Early in her internship, Mackenzee Ellen Crosby was using the moniker “Mac,” both personally, and on social media.
As she grew up, her identity matured and she felt more distance from who she had been as a child and as a young teenager, and she struggled with her identity. We all do that. My sister Nicole wanted to be called “Nicci” for a while. My friend Kaitlyn went by “Katy” for a year or so. One of the Ashford cousins used the last name “Smashford” for a while.
Then one day I told Mackenzee that I liked her name, especially when paired with her middle name, Ellen. In another conversation around that time, I brainstormed some title ideas for her column, and they included Eye Opener, Truth and Coffee, Dear Ellen, Something to Say, Inside Out, This Reclusive Silence, Between You and Me, Journal of Secrets, Thin as a Ghost, This Mortal Coil, Ellipses, A Woman Alone, Hide and Seek, Rough Draft, Morning Light, and Ellen in Grey.
She loved Ellen in Grey, and for the entire summer, that was the name of her column.
Also for the entire summer, she fell in love with journalism.
Mackenzee and I seem to have connections. Photography and journalism are the obvious ones. The next layer is social and religious. At our cores are writing, expressing ourselves emotionally, and a sense that we are outcasts, that people see us as “weird.”
I read things she wrote in tenth grade, and they could have been my very words when I was in tenth grade.
Mackenzee says she’d love to work for us part time during the upcoming academic year, but wants to leave Ada when she graduates from college. I can’t say that I fault her for that; I despise my former hometown so much I actually don’t call it my home town any more.
I have discovered that Mackenzee is not a “hug”person. I have hugged her on three occasions, including when her internship ended, and they all just kind of bounced off. I have tons of “hug” friends in town, and we fall into each other’s arms like we never missed a beat.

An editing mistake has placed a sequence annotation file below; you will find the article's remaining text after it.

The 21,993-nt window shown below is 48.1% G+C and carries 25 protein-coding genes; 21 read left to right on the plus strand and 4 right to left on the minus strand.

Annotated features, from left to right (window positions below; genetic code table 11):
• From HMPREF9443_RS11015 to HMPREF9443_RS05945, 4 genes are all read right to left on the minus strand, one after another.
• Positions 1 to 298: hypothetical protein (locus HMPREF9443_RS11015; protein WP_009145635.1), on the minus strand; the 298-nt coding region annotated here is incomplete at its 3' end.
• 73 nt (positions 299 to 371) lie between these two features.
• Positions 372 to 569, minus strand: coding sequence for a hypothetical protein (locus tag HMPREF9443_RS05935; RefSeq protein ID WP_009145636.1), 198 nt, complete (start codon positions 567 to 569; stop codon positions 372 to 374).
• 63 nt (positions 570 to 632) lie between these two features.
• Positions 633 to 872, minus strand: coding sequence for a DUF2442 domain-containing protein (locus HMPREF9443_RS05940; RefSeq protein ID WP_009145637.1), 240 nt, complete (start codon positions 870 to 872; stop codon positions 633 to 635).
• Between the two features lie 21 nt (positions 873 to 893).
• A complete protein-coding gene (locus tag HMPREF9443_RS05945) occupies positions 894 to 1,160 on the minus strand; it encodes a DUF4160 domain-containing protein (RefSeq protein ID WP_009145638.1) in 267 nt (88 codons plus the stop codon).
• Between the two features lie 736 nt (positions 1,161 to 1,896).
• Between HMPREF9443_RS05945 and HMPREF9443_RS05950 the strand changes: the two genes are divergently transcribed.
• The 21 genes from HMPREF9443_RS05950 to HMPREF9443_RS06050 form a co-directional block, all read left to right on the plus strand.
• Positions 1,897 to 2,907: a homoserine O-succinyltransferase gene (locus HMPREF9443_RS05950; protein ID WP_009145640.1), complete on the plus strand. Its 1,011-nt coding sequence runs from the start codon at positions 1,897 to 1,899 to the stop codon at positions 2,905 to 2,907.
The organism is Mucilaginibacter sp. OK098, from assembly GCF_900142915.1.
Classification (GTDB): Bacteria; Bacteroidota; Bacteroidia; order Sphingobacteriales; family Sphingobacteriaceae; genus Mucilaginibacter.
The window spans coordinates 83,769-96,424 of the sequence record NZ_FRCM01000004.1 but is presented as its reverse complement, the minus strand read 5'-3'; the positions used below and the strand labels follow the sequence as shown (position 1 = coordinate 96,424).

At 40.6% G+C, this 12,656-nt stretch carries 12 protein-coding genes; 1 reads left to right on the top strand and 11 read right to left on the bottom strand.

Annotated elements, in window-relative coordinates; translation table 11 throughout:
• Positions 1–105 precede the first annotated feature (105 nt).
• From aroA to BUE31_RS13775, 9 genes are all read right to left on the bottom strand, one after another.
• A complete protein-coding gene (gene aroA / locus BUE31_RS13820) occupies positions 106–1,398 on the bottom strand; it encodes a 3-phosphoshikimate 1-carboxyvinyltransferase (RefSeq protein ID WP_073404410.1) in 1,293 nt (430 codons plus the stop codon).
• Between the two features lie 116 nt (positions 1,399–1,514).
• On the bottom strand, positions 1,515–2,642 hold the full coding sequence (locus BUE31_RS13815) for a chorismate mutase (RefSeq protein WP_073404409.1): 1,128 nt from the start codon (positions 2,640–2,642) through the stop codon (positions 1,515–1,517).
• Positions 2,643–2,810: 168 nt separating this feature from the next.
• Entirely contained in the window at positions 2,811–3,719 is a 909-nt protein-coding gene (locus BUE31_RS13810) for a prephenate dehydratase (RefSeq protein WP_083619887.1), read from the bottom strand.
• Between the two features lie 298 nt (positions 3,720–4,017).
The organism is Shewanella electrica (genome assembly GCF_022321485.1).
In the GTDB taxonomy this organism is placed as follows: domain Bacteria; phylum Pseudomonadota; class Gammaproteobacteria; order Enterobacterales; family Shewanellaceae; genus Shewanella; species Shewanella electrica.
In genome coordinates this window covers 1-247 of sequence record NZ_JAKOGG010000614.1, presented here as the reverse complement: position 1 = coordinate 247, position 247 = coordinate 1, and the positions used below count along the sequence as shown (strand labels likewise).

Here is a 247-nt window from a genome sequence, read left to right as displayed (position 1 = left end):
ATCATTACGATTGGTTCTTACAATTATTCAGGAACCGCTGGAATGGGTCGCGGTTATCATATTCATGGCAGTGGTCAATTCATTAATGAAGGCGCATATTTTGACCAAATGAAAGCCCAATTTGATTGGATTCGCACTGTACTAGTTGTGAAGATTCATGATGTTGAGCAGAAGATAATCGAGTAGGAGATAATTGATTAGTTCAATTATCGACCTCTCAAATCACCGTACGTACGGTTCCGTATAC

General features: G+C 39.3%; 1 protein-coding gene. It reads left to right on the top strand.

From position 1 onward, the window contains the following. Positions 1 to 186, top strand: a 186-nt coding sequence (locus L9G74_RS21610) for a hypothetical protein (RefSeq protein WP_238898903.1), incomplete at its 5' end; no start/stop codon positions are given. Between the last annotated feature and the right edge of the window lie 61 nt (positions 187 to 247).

I am far-sighted, and Mackenzee is near-sighted, so each of us always had to reset the diopter every time we traded cameras.
We had another great intern in 2019, Ashlynd, and she became one of my best friends. Ashlynd and Mackenzee became better friends this summer, especially after attending the Oklahoma Press Association’s annual convention, but it’s worth noting that they are quite different from each other: Ashlynd is into journalism at the street level. She loves ambushing criminals getting arrested or going to house fires in the middle of the night. Mackenzee’s journalism, on the other hand, seems focused on social issues and injustices, although in her goodbye column she said, “Some of my favorite assignments to cover were spot news. I love the exhilaration and adrenaline from working a car accident or crime scene, even though they are often heartbreaking.”
When Ashlynd saw a photo of Mackenzee running across the street at the scene of a car crash with her camera, she told Mackenzee, “I feel this on a spiritual level.”
There are people in our lives who we are always glad to see, people with whom we have lifelong conversations that we can pick up after five minutes or six months without missing a step, and I hope Mackenzee and I have that kind of friendship.
“I will cherish the memories made alongside my friend and mentor, Richard Barron,” she wrote. I hope she and I continue to curate memories no matter where our lives, and our journalism, takes us.